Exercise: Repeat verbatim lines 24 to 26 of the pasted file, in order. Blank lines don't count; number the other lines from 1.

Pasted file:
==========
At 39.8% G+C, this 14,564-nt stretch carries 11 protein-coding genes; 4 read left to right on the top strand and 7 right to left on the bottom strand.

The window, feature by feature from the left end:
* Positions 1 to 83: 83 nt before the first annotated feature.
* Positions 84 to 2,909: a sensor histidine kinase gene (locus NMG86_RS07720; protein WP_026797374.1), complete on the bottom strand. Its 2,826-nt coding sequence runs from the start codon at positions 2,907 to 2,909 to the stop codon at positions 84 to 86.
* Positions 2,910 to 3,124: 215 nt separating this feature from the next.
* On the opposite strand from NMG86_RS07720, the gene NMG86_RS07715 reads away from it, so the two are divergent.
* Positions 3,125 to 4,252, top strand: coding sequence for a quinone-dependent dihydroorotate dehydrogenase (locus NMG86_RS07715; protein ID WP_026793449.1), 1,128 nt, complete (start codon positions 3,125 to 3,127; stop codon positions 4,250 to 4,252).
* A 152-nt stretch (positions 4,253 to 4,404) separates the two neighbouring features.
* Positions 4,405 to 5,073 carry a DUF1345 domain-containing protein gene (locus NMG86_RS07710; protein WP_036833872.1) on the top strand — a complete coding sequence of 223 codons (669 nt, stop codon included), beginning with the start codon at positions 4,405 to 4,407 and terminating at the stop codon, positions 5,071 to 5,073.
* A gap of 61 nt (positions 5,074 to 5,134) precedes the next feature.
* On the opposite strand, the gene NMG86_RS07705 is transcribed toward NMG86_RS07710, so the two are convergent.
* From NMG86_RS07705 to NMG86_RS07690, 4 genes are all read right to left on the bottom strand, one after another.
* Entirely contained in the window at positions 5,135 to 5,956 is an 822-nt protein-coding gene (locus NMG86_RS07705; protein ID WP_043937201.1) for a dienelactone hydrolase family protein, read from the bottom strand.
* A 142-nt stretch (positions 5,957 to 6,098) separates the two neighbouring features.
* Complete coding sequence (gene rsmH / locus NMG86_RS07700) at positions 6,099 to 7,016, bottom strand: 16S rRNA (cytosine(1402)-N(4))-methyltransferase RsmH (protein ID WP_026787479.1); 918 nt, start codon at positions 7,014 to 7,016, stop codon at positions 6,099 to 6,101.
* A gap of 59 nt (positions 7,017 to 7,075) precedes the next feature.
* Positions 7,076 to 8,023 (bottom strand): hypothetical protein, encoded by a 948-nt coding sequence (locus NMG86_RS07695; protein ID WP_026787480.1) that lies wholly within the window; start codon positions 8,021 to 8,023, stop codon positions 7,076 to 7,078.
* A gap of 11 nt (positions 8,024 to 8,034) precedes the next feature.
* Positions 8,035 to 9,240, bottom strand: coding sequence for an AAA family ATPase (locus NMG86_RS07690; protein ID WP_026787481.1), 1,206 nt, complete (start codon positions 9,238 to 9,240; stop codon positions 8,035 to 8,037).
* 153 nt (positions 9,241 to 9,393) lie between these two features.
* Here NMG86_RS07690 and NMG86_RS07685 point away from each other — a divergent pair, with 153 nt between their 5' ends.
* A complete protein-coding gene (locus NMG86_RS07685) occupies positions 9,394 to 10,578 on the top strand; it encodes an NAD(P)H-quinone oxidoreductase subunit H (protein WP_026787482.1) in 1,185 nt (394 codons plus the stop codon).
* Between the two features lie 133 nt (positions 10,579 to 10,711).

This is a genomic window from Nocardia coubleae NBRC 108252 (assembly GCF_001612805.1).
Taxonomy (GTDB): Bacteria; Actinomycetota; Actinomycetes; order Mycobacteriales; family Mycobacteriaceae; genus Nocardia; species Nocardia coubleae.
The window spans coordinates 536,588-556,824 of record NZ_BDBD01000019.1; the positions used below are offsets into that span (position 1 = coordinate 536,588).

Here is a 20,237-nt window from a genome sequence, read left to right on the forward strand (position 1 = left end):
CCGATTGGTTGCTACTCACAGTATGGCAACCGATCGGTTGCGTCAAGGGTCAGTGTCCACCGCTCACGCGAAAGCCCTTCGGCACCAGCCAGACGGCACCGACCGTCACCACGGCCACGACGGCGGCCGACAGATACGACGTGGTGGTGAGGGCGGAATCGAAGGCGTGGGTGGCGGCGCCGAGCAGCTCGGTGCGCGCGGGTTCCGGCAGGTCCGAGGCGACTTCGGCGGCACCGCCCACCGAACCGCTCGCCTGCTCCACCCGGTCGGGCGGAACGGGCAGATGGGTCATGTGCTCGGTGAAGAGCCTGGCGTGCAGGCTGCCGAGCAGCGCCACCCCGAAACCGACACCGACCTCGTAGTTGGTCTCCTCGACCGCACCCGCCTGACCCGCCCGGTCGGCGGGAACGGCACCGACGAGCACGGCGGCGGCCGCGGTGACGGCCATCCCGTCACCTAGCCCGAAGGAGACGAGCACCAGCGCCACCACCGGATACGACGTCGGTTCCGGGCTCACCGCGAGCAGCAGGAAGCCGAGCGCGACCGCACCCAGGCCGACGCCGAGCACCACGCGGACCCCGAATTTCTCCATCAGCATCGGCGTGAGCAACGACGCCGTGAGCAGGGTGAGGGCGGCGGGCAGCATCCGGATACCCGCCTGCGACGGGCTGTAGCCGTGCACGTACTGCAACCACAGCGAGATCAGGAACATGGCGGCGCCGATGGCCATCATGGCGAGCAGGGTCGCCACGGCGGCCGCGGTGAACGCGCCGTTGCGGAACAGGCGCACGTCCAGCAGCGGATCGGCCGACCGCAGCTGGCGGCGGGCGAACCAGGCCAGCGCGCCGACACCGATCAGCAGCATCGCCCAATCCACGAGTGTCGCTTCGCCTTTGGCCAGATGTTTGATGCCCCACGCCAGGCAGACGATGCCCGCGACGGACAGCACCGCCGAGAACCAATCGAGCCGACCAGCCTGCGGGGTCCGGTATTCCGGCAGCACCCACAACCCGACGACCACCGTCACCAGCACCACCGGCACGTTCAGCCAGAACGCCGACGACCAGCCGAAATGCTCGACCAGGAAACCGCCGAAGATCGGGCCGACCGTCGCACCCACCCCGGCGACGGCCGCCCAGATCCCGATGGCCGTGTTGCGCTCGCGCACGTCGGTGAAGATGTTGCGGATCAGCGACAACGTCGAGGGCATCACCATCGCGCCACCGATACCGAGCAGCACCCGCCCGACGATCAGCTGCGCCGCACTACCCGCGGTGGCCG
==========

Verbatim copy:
This is a genomic window from Nocardia coubleae NBRC 108252 (assembly GCF_001612805.1).
Taxonomy (GTDB): Bacteria; Actinomycetota; Actinomycetes; order Mycobacteriales; family Mycobacteriaceae; genus Nocardia; species Nocardia coubleae.
The window spans coordinates 536,588-556,824 of record NZ_BDBD01000019.1; the positions used below are offsets into that span (position 1 = coordinate 536,588).